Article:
Providing Support to Siblings of Disabled Children

You want to give each of your children the attention they deserve as a parent. Parenting a child who requires special medical attention can be difficult. But you can start providing support to siblings of your disabled children by spending time with them together.

When you have a new baby, it may feel like you have no time for your older children, and they may begin to feel like they’re missing out. Understanding what your child or teen may be thinking and feeling can be helpful.

For the sake of your other children, you can alleviate their anxieties by addressing their inquiries truthfully and in an age-appropriate way. Sibling bonds can deepen when each child feels heard, appreciated, and accepted for who they are as a member of the family.

Here’s what kids at various ages and stages of development might say or do.

What Can I Do to Help My Child?

Set aside some time for your family to spend together. In the minds of young children, the world revolves around them and their desires. Then it can be difficult to explain why a sibling needs more time with you. Your preschooler will benefit from one-on-one time with you. Playing a game or allowing your youngster to help you in the kitchen during meals can help you get some much-needed alone time with your child.

Describe clearly and concisely. Don’t be afraid to use basic language when answering questions from younger siblings concerning their sibling’s talents. Instead of “boo-boo,” use words like “cerebral palsy.” As a result, they aren’t as concerned about minor injuries on a daily basis. Say, “Your brother has cerebral palsy, and he has difficulty walking.” Make it clear to your child that cerebral palsy is a condition that makes it difficult for them to accomplish the same activities as other children.

Reassuring words can go a long way. As “magical thinkers,” children of this age believe in such things as hot tea and monsters under the bed. Having a sibling with exceptional health care needs can cause children to mistakenly believe that a handicap is equivalent to a typical cold. The disease of cerebral palsy is not contagious, and it is not the fault of either of the children involved. Reassure your child of this fact.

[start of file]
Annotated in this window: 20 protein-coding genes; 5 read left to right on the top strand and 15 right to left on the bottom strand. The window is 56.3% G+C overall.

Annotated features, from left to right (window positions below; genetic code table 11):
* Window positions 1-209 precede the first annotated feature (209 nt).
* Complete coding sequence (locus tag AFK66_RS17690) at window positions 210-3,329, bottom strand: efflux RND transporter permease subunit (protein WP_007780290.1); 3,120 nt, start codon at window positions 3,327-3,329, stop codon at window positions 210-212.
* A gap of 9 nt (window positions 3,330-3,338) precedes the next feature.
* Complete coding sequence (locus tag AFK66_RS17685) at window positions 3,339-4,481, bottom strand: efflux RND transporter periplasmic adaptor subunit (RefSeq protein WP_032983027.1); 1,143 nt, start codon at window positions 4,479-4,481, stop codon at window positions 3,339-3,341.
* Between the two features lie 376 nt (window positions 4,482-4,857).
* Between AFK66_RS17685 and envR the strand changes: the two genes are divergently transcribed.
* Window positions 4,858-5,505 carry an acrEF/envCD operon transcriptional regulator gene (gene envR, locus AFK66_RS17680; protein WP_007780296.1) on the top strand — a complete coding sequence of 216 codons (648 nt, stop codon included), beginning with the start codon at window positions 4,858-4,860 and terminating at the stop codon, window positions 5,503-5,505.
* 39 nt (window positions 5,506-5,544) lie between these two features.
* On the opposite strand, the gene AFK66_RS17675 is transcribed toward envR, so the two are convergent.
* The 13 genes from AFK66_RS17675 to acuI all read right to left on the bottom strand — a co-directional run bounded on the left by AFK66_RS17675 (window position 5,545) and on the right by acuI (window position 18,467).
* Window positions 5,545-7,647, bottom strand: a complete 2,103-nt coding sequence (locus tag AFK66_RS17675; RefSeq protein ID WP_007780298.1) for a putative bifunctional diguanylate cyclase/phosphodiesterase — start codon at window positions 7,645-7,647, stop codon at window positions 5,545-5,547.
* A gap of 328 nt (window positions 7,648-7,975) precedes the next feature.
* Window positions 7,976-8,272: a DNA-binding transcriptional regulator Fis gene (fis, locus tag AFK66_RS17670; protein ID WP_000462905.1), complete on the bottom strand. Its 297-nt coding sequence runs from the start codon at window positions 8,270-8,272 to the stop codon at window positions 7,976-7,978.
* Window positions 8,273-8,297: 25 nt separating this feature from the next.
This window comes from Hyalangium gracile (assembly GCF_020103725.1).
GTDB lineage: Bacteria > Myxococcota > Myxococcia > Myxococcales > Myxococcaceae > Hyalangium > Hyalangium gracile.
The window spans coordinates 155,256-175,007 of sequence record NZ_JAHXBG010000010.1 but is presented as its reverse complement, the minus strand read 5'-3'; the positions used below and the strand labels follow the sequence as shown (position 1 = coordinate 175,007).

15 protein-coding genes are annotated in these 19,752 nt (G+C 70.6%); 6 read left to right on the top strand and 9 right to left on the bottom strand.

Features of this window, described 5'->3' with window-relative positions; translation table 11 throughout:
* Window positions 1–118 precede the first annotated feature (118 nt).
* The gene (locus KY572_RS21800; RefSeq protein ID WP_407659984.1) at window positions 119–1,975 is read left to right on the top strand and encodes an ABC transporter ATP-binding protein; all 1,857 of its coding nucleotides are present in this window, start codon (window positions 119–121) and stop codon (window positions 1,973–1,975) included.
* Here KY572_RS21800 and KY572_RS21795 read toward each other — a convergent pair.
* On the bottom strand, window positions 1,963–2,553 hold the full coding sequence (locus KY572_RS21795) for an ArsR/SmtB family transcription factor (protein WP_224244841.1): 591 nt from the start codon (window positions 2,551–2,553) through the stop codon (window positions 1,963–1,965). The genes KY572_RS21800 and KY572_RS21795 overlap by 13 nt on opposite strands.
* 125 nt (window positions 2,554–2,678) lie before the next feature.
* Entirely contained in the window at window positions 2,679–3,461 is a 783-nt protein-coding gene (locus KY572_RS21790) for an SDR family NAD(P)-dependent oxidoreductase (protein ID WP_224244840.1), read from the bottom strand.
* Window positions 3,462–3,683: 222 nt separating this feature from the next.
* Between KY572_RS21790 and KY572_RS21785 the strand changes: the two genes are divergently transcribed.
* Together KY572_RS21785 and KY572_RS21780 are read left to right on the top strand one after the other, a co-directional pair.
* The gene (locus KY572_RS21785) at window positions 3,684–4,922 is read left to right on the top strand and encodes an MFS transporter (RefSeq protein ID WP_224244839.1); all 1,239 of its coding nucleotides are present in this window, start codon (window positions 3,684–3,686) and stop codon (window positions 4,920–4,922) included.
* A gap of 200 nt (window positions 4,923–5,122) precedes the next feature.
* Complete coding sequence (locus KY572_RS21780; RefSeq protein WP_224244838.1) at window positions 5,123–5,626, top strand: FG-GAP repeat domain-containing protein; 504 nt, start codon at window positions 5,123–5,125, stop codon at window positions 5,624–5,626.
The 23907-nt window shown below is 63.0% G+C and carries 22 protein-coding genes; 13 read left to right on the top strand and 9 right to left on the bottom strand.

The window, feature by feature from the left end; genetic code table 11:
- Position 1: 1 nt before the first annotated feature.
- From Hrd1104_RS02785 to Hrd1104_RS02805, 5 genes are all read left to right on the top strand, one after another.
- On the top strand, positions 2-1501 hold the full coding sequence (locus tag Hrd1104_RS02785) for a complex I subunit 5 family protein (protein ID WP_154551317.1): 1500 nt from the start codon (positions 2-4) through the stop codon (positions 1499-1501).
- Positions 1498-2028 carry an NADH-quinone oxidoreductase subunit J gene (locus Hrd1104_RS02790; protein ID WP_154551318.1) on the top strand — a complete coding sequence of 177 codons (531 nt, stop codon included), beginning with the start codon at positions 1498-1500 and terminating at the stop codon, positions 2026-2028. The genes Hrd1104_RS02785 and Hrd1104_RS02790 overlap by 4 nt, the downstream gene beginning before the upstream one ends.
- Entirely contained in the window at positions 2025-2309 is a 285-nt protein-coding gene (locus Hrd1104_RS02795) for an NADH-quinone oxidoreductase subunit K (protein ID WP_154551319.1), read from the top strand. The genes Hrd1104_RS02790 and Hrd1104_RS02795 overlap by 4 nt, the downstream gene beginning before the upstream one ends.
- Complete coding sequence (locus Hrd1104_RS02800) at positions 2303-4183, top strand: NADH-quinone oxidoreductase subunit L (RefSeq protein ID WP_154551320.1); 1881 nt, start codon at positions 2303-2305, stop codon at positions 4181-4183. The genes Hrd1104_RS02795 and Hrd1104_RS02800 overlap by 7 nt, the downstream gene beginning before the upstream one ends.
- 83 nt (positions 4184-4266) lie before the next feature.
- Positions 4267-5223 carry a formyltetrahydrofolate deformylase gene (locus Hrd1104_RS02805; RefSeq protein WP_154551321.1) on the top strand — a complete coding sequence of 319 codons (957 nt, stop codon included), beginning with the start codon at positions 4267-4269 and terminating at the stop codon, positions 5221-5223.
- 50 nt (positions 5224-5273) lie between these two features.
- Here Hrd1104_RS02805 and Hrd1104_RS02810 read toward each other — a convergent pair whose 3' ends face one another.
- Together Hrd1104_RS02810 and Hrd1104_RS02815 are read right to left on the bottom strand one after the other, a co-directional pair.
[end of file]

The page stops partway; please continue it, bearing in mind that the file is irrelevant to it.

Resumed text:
What Can I Do to Help My Teen?

Assign realistic obligations. For example, you can ask your teen for additional babysitting or housework help. Teenagers may feel more pressure than they should take on more responsibilities than they are capable of at this stage in their development. You shouldn’t expect too much from me. The choice to babysit should be made available to you. This will give kids a sense of agency over how much time they devote to volunteerism.

Don’t expect “perfection” from yourself or others. To ensure that their parents don’t worry about them, typically developing children may put extra pressure on themselves to be flawless. When it comes to education and extracurricular activities, don’t set yourself up for failure by aiming too high.

Encourage exploration in a safe way. Teens are grappling with their independence from their parents. In addition, a teen who has a disabled sibling may have difficulty adjusting to life without that sibling. Let your adolescent know that, as long as he or she does it in a responsible manner, wanting more freedom and exposure to the outside world is natural and healthy.

Make a long-term strategy. As teenagers approach maturity, they may begin to worry about the future and wonder who will take care of their younger siblings if they are no longer there. Whatever the future brings, you and your family must find a solution that works for everyone.

How Do I Help My Children Manage Their Emotions?

When it comes to siblings, there are those who are able to bounce back from adversity and those who are more sensitive and take things to heart. Emotional expression is essential for these children. Emotional distress can be alleviated by writing in a journal, engaging in physical activity, or engaging in the creative arts, such as dancing or music.

Anxiety, depression, or another issue may manifest itself in your child’s sleep, appetite, or behavior. Mental health professionals should be sought out for your child if this occurs. That’s why it’s vital to start providing support to the siblings of your disabled children as soon as possible.

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